I went to see the electrophysiology cardiologist about my atrial fibrillation and received excellent news! I had been treated by this doctor in 2004 for the same condition. He performed an ablation on me then and that cured the problem. On this visit, the first qustion he asked was how I was doing. I told him that I had recently retired and that my two dream trips had always been to visit the Galapagos Islands and Antarctica. I then told him I had recently returned from the Galapagos Islands and I had had to walk everywhere, as motor vehicles were not allowed in the pristine nature preserves. I said, “I came back in better shape than when I left. My shortness of breath had actually improved from all the walking!” I then told him that I am continuing to walk on my treadmill and am still building up endurance. Then I added, “I hope you are not going to tell me NOT to exercise because it really helps me physically. I have more stamina and when I do get short of breath, I recover more quickly.”To which he replied with a smile, “Mrs. Cherry, you can exercise all you want.” I said, “Good! And does that mean I’m cleared medically by you to go to Antarctica? Because we have that trip scheduled in November!” “Yes, definitely,” he said.Then he asked if I wanted to take him along as my personal physician. He wanted to know details of the trip – how will we get there and what will we see and how much does it cost. Since I returned from the Galapagos, he is the fourth doctor who expressed a real interest in our trips and asked for such details.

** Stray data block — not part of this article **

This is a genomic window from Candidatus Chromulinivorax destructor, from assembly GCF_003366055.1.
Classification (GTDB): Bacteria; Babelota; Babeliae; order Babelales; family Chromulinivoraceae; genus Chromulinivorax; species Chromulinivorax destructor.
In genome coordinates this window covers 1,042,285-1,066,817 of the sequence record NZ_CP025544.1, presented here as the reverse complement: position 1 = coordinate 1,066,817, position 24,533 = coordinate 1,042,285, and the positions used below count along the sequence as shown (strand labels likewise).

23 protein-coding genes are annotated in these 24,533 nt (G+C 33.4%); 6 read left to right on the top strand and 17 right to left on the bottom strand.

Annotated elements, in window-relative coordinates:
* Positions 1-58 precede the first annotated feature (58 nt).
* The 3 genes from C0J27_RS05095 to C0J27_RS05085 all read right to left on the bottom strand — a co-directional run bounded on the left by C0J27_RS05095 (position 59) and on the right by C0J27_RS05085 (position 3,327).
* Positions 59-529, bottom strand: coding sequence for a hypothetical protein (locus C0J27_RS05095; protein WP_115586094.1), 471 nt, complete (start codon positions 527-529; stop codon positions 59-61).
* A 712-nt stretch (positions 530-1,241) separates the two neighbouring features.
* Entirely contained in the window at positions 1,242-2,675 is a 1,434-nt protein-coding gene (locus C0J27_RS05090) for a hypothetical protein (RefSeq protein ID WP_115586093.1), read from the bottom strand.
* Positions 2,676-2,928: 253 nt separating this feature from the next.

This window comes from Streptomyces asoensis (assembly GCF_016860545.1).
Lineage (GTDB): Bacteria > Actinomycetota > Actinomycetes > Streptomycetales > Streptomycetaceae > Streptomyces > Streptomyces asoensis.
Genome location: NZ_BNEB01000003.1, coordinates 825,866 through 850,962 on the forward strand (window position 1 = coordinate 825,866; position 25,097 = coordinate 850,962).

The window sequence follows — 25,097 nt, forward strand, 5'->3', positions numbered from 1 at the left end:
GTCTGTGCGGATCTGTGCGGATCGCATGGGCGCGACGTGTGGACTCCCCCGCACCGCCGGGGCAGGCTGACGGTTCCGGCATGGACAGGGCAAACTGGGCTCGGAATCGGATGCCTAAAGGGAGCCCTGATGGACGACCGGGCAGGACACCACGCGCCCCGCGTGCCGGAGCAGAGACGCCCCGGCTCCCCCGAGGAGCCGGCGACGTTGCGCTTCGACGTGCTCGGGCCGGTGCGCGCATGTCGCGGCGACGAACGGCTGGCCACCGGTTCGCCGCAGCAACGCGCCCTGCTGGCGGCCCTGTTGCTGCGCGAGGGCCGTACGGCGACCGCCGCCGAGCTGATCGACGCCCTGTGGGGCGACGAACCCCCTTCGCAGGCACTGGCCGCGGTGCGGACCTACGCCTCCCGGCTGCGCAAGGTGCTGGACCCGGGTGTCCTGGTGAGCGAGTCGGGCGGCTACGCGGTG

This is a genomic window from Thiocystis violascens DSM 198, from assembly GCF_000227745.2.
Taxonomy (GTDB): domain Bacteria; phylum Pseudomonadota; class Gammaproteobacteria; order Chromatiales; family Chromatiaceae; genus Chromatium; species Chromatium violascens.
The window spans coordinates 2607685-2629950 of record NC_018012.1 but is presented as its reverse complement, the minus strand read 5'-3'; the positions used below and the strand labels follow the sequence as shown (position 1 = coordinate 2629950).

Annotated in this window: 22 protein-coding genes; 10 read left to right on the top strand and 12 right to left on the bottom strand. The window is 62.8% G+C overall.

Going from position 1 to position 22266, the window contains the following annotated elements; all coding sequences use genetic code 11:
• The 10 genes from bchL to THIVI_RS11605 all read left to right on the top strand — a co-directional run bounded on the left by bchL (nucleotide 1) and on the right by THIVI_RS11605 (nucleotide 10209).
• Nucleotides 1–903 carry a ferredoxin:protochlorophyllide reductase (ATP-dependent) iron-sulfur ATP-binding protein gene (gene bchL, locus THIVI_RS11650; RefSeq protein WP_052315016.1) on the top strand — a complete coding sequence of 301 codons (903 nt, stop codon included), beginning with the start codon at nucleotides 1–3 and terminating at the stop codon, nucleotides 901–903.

He gave me a copy of his report about my atrial fibrillation, which read “the patient is relatively asymptomatic” and “her heart rate is well-controlled.” He did not order any new treatments or medicines. Yea, God! He advised me to learn to deal with the shortness of breath and continue to take the baby aspirin. I have already learned to manage the breathing with pursed-lip breathing, a technique I used to teach my patients when I worked as a physical therapist and a speech-language pathologist. Now that I know I won’t hurt my lungs or my heart, I am not giving in to the shortness of breath; I continue to work through it with my special breathing. There is more good news to report. A year ago I struggled to get 800 cc when using my incentive spirometer, which measures my air intake on inhalation. Now I get 1250 cc easily! Yea, God!
Happy Mother’s Day! Pictures show my Wendy’s Wish fuchsia salvia in full bloom, next to my peace lily; the first new blooms on my orange lilies; and a cluster of 6 Mexican petunia blooms.